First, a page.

Advocates of buying local argue that doing so is beneficial for instrumental reasons. First, for what can be characterized as a "mercantile" rationale, they argue that keeping money in the local economy can make everyone richer, an argument that does not withstand the scrutiny of basic economic analysis (Lusk and Norwood 2011; Gibson 2015). Advocates also claim that buying local has environmental benefits via a smaller environmental footprint, an argument that appears not to be true empirically (McWilliams 2009; Sexton 2009).
This paper explores a third instrumental reason: that buying local causes localities to accumulate social capital, defined as the strength of social networks and the norms and trust that go along with them. (1) Its importance, championed if not pioneered by Fukuyama (1996) and Putnam (2000), is today almost taken for granted. However, recent research (especially Satayanath, Voigtlaender, and Voth 2017 and Acemoglu, Reed, and Robinson 2014) suggests that indicators we associate with social capital may often have negative effects. While academically the focus has been on the benefits of social capital, among the negative outcomes social capital may produce are "terrorism, organized crime, clientelism, economic inefficiencies, rigid communities that stifle innovation and are dysfunctional within broader societies, ethnic rivalries, and unjust distribution of resources" (Warren 2008, p. 123). Landolt and Portes (1996) presented an earlier statement on the potential problems with social capital, raising issues such as social capital facilitating the exclusion of outsiders. I discuss recent evidence as it relates to buying local and raise other concerns suggesting that, to whatever extent buying local enhances social capital, it may be a net negative. To argue that buying local is instrumentally beneficial because it enhances social capital, one first needs to show that the society does not already have too much of it. It should be noted that Trigilia (2001) first raised the concern that social capital accumulated via buying local may not be unambiguously beneficial, but did so narrowly in terms of market power and its imposition of social pressures against innovation.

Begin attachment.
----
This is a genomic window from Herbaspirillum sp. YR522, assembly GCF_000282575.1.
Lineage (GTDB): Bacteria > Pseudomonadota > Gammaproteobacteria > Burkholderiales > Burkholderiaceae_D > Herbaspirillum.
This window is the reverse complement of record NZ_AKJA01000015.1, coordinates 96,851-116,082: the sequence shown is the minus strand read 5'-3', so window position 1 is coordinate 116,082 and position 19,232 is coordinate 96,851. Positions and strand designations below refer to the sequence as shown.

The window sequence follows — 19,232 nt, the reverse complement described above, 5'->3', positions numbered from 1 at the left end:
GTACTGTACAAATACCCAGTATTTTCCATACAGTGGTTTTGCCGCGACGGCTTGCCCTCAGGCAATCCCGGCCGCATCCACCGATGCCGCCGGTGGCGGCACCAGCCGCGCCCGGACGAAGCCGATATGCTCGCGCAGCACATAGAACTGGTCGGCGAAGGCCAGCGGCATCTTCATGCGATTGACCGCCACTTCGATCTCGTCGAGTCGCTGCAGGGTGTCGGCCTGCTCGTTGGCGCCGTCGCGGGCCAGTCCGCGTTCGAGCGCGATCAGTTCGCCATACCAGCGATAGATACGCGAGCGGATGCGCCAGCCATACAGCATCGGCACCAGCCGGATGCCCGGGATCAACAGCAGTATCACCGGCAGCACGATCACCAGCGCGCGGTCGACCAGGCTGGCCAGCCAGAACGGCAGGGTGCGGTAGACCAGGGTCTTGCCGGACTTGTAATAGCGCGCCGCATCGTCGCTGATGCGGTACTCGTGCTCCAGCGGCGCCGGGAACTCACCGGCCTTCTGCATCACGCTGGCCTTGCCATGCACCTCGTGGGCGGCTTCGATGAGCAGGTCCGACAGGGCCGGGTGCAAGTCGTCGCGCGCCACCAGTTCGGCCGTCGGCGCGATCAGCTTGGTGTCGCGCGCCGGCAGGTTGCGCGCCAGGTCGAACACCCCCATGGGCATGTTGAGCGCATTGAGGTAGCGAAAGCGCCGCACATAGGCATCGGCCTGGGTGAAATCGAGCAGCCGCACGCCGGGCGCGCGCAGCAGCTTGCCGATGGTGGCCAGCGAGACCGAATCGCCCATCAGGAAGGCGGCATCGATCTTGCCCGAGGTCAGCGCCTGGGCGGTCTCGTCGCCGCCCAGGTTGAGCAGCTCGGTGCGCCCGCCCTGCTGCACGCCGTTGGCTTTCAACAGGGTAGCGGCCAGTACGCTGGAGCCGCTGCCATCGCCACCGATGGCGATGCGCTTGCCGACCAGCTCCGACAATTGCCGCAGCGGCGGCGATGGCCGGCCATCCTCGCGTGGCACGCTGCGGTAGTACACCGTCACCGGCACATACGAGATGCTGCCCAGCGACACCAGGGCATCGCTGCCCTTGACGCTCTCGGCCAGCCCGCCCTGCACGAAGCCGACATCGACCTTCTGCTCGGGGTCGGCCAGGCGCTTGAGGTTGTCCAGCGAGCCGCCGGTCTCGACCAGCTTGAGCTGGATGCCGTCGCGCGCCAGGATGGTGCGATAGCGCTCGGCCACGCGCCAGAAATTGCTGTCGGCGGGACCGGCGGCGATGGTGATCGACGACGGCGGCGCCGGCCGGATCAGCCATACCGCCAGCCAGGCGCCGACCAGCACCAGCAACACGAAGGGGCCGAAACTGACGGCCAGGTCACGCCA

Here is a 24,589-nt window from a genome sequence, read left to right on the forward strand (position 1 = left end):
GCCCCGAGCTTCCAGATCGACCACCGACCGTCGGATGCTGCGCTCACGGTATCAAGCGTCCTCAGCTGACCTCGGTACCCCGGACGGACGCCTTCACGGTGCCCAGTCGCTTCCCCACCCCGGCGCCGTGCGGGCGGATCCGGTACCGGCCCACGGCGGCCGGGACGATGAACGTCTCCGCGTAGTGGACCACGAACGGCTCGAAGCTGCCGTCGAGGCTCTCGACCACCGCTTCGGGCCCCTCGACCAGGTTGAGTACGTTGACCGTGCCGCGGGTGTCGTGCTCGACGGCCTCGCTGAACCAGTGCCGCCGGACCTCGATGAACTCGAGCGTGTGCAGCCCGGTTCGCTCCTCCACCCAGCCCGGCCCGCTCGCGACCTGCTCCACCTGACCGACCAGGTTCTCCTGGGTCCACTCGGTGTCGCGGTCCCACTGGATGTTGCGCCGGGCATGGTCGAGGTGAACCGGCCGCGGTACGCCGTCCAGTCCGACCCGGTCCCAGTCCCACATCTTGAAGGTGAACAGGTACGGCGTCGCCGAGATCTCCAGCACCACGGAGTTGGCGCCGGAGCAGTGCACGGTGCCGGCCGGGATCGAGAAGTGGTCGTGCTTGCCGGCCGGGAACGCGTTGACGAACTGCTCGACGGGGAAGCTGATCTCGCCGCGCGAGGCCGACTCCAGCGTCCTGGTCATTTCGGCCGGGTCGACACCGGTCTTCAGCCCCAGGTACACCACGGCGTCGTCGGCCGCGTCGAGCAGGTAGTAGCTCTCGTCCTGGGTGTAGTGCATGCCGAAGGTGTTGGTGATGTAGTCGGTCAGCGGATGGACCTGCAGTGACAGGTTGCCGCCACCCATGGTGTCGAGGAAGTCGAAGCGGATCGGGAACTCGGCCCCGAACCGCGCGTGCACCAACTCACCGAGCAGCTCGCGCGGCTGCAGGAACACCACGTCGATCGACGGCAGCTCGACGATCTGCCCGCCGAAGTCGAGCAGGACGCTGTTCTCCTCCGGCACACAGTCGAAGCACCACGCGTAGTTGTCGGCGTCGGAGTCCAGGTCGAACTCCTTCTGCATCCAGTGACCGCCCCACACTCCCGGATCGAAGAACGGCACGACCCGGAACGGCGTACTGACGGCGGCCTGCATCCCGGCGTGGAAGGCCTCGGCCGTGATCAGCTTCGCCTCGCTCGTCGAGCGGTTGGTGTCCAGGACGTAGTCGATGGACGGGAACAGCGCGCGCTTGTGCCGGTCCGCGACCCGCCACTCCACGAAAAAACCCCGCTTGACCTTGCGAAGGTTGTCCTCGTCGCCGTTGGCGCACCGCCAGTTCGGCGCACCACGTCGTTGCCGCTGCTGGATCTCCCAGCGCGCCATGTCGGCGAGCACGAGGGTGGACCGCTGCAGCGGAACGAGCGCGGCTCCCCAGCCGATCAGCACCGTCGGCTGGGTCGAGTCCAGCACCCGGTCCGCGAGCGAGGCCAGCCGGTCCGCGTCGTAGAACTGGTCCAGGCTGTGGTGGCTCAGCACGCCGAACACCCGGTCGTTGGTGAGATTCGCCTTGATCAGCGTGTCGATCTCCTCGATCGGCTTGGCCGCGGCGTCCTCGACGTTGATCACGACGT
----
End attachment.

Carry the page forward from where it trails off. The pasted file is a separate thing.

It should be emphasized, however, that skepticism toward social capital should not be taken as an argument for atomistic capitalism. Where social capital is not present, individuals do not retreat to be by themselves. They retreat to their families (Banfield 1958; cf. Fukuyama 1996, pp. 61-145). The tension lies in the manner in which the circle of trust is extended beyond the family, not the degree of atomism of the individuals composing the society. Rather than atomism, what is pertinent is whether the relationship between social capital and social welfare is monotonic.
The negative effects of social capital may be thought of in more than one way. Primarily, I will discuss the negative effects of what is generally thought to be beneficial--for example, the interconnectedness of a society. Another possible dimension is that certain social capital may be thought of as being perverse, whereby it actually facilitates criminal activity, as in Rubio (1997). This dimension will arise in section 4, which discusses how buying local may be interpreted as heightening awareness of in-group and out-group distinctions. However, while these mechanisms differ, they are complementary, not offsetting.
Buying Local and Social Capital